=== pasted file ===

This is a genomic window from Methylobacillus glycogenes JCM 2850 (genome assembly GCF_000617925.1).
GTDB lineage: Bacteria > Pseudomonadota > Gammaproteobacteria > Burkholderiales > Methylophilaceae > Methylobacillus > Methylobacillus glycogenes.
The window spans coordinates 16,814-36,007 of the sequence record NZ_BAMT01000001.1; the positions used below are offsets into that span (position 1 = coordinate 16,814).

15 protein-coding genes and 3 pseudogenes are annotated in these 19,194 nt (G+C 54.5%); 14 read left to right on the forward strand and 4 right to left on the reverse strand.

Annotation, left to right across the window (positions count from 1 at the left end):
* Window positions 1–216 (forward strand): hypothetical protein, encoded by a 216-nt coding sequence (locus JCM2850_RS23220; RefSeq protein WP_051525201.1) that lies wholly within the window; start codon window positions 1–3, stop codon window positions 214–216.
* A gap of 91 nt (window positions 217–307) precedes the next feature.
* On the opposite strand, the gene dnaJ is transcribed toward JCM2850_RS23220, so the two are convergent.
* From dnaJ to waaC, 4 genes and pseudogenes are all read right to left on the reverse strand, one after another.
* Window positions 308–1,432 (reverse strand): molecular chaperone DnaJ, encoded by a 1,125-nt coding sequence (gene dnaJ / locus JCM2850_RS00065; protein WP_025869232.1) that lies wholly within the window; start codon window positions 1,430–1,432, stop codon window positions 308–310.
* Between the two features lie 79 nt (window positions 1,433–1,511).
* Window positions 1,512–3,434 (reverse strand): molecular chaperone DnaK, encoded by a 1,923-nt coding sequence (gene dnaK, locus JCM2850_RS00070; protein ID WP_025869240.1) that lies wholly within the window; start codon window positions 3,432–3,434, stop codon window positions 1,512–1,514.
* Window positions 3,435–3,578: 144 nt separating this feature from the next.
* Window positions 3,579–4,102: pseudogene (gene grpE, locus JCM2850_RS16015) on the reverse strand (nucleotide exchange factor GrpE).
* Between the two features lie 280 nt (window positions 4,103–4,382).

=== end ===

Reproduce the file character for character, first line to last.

This is a genomic window from Methylobacillus glycogenes JCM 2850 (genome assembly GCF_000617925.1).
GTDB lineage: Bacteria > Pseudomonadota > Gammaproteobacteria > Burkholderiales > Methylophilaceae > Methylobacillus > Methylobacillus glycogenes.
The window spans coordinates 16,814-36,007 of the sequence record NZ_BAMT01000001.1; the positions used below are offsets into that span (position 1 = coordinate 16,814).

15 protein-coding genes and 3 pseudogenes are annotated in these 19,194 nt (G+C 54.5%); 14 read left to right on the forward strand and 4 right to left on the reverse strand.

Annotation, left to right across the window (positions count from 1 at the left end):
* Window positions 1–216 (forward strand): hypothetical protein, encoded by a 216-nt coding sequence (locus JCM2850_RS23220; RefSeq protein WP_051525201.1) that lies wholly within the window; start codon window positions 1–3, stop codon window positions 214–216.
* A gap of 91 nt (window positions 217–307) precedes the next feature.
* On the opposite strand, the gene dnaJ is transcribed toward JCM2850_RS23220, so the two are convergent.
* From dnaJ to waaC, 4 genes and pseudogenes are all read right to left on the reverse strand, one after another.
* Window positions 308–1,432 (reverse strand): molecular chaperone DnaJ, encoded by a 1,125-nt coding sequence (gene dnaJ / locus JCM2850_RS00065; protein WP_025869232.1) that lies wholly within the window; start codon window positions 1,430–1,432, stop codon window positions 308–310.
* Between the two features lie 79 nt (window positions 1,433–1,511).
* Window positions 1,512–3,434 (reverse strand): molecular chaperone DnaK, encoded by a 1,923-nt coding sequence (gene dnaK, locus JCM2850_RS00070; protein ID WP_025869240.1) that lies wholly within the window; start codon window positions 3,432–3,434, stop codon window positions 1,512–1,514.
* Window positions 3,435–3,578: 144 nt separating this feature from the next.
* Window positions 3,579–4,102: pseudogene (gene grpE, locus JCM2850_RS16015) on the reverse strand (nucleotide exchange factor GrpE).
* Between the two features lie 280 nt (window positions 4,103–4,382).